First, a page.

NT stars in picture for TV awards
Bert Newton, the undisputed king of Australian television, has hosted the Logie awards 19 times. With Aussie TV’s night of nights on tonight, the 78year-old tells COLIN VICKERY what has moved him the most.
BREAKOUT Territory TV star Rob Collins will be among the names to watch at tonight’s TV Week Logie Awards.
Collins is nominated for his work in the ABC series Cleverman and Network Ten series The Wrong Girl.
Collins, whose heritage is from the Tiwi Islands, is one of two proud Territorians nominated, with perennial favourite Jess Mauboy a finalist for the Seven Network show The Secret Daughter.
Two of Collins’s fellow Cleverman cast members – Deborah Mailman and Hunter Page-Lochard – are up for awards, with Page-Lochard a finalist alongside Collins in the Graham Kennedy award for most outstanding newcomer.
Cleverman is also a finalist for the most outstanding drama series award.
The nominations come after several rollercoaster years for Collins, during which he has starred as Mufasa in the stage production of The Lion King as well as his critically acclaimed television roles.
The award ceremony, held at the Crown Palladium in Melbourne, will be broadcast from 7pm Darwin time on the Nine Network.
HOSTING MY FIRST LOGIES (1968)
It was 1967 and an unusual telecast because it took place in the Zodiac Room on a cruise ship, the Fairstar.
That was because The Seekers were going to London on it and they performed on the Logies. I remember that I wasn’t the first choice to host.
The special guest was American actor Vic Morrow. He was a method actor and his longest comment throughout the show was “man, this is crazy”. That is all he said.
It was special because one of the first Logies I presented was to Patti. I have been told by Channel 9 that there is no record of it and in some respects that is very good news.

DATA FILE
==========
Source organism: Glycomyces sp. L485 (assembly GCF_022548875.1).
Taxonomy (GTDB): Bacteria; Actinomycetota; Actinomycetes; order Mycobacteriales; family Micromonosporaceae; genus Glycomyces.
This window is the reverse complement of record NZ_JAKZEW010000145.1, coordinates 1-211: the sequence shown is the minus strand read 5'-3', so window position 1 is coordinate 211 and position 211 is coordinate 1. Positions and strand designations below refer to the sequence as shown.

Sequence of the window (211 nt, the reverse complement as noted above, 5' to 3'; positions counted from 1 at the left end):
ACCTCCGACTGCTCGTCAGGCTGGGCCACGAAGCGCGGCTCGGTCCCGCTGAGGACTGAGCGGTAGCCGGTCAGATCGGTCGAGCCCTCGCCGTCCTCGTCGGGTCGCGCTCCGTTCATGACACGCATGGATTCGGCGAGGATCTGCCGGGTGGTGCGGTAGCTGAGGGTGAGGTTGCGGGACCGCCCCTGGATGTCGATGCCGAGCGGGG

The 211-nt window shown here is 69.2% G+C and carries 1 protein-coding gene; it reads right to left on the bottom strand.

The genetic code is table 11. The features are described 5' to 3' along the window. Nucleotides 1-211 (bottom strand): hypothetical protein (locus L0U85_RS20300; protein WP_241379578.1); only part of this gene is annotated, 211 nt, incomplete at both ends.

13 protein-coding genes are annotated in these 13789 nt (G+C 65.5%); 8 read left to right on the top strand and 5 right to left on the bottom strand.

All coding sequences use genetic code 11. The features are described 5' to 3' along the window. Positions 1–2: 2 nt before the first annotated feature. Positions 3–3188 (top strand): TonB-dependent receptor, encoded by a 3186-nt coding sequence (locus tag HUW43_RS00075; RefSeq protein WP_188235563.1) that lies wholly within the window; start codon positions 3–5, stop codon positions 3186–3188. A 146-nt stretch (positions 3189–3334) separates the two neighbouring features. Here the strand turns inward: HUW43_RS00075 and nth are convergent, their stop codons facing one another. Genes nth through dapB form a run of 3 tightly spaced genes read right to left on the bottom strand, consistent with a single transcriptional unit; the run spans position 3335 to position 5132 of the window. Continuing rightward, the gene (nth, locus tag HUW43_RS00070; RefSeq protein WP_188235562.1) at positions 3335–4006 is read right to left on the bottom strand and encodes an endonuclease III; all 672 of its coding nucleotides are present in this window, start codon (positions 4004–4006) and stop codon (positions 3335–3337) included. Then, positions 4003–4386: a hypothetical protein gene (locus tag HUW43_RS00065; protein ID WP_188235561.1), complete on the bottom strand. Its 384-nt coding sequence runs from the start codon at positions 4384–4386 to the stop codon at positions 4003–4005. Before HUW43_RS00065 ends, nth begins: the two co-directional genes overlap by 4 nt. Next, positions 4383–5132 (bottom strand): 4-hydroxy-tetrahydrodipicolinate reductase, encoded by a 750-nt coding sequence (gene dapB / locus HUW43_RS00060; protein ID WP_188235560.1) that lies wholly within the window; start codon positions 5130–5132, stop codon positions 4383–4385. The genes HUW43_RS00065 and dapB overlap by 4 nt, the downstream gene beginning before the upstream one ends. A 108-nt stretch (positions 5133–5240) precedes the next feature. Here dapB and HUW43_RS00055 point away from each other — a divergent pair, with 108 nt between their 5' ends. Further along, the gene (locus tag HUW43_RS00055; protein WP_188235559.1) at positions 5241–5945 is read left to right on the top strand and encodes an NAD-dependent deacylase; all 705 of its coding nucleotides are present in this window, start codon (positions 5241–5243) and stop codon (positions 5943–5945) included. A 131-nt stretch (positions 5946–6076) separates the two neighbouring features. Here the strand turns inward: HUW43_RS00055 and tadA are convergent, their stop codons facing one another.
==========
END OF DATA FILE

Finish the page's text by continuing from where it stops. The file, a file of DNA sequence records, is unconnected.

WINNING GOLD (1985)
I’ve won four Gold Logies. Obviously winning the first one was wonderful. It was in 1979, the year my daughter Lauren was born. Also I was made an MBE that year.
I think I was nominated for Gold about 15 times. The last one that I won in 1985 was very special to me because it was nearing the end of my time at Channel 9 and I was the 40to-1 outsider in the field.
Winning was not just a surprise, it was quite a shock.
MUHAMMAD ALI (1979)
I don’t think a week goes by without someone saying to me “I like the boy”, after all these years. Back then I’d been doing a series of live commercials on Graham Kennedy’s show in which I played Colonel Sanders and that was the catchphrase.
When I said “I like the boy” with Muhammad Ali, all of a sudden there was a light in his eyes that I’d never seen in anyone before and I knew I was in trouble. I was too innocent. I had no idea why it was so offensive. Lauren Tewes from
The Love Boat was in the audience and in an endeavour to save me was calling out “he said Roy, not boy” and I stupidly replied “no, I said boy” which made it even worse.
The thing that got me out of it was that Muhammad Ali realised that from my point of view it was a pretty innocent remark. Later, he presented me with the Gold Logie and afterwards we had a long chat.
Talking to him was like talking to an aura. There was something special about him. You felt his presence before you saw him.
A DRUNK MICHAEL COLE SWEARS ON STAGE (1973)
When actor Michael Cole said “shit”, which was the first time it was said on Australian television, it was quite a moment. The program aired on a Friday night and the network received a couple of hundred calls from people complaining.